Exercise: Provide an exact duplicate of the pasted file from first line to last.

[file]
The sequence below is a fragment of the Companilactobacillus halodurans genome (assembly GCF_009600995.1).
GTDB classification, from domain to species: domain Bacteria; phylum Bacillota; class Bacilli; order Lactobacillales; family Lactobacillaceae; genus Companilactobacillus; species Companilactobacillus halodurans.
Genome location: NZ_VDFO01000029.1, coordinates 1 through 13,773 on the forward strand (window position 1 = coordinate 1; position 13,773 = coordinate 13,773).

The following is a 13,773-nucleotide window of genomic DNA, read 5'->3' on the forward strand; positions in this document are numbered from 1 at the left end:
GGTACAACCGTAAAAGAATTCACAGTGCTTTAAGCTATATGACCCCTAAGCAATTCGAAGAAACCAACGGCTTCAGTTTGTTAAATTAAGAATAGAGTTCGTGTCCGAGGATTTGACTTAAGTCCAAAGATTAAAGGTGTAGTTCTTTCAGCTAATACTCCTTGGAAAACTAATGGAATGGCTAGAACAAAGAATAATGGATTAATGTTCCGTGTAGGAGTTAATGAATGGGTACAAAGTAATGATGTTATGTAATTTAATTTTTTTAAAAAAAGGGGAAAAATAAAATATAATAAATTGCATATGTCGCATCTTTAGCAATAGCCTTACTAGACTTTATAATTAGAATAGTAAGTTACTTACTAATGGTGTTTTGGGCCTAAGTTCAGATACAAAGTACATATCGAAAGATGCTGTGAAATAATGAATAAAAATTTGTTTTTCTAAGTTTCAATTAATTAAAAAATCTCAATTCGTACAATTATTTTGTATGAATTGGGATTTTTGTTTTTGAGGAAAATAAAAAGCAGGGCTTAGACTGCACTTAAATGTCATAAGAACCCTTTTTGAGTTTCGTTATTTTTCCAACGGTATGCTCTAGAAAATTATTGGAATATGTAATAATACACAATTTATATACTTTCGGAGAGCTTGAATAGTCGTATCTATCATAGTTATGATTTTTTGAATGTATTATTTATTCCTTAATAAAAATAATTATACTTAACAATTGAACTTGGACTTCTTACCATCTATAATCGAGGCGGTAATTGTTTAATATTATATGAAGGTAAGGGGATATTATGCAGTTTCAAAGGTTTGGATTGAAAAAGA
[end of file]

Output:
The sequence below is a fragment of the Companilactobacillus halodurans genome (assembly GCF_009600995.1).
GTDB classification, from domain to species: domain Bacteria; phylum Bacillota; class Bacilli; order Lactobacillales; family Lactobacillaceae; genus Companilactobacillus; species Companilactobacillus halodurans.
Genome location: NZ_VDFO01000029.1, coordinates 1 through 13,773 on the forward strand (window position 1 = coordinate 1; position 13,773 = coordinate 13,773).

The following is a 13,773-nucleotide window of genomic DNA, read 5'->3' on the forward strand; positions in this document are numbered from 1 at the left end:
GGTACAACCGTAAAAGAATTCACAGTGCTTTAAGCTATATGACCCCTAAGCAATTCGAAGAAACCAACGGCTTCAGTTTGTTAAATTAAGAATAGAGTTCGTGTCCGAGGATTTGACTTAAGTCCAAAGATTAAAGGTGTAGTTCTTTCAGCTAATACTCCTTGGAAAACTAATGGAATGGCTAGAACAAAGAATAATGGATTAATGTTCCGTGTAGGAGTTAATGAATGGGTACAAAGTAATGATGTTATGTAATTTAATTTTTTTAAAAAAAGGGGAAAAATAAAATATAATAAATTGCATATGTCGCATCTTTAGCAATAGCCTTACTAGACTTTATAATTAGAATAGTAAGTTACTTACTAATGGTGTTTTGGGCCTAAGTTCAGATACAAAGTACATATCGAAAGATGCTGTGAAATAATGAATAAAAATTTGTTTTTCTAAGTTTCAATTAATTAAAAAATCTCAATTCGTACAATTATTTTGTATGAATTGGGATTTTTGTTTTTGAGGAAAATAAAAAGCAGGGCTTAGACTGCACTTAAATGTCATAAGAACCCTTTTTGAGTTTCGTTATTTTTCCAACGGTATGCTCTAGAAAATTATTGGAATATGTAATAATACACAATTTATATACTTTCGGAGAGCTTGAATAGTCGTATCTATCATAGTTATGATTTTTTGAATGTATTATTTATTCCTTAATAAAAATAATTATACTTAACAATTGAACTTGGACTTCTTACCATCTATAATCGAGGCGGTAATTGTTTAATATTATATGAAGGTAAGGGGATATTATGCAGTTTCAAAGGTTTGGATTGAAAAAGA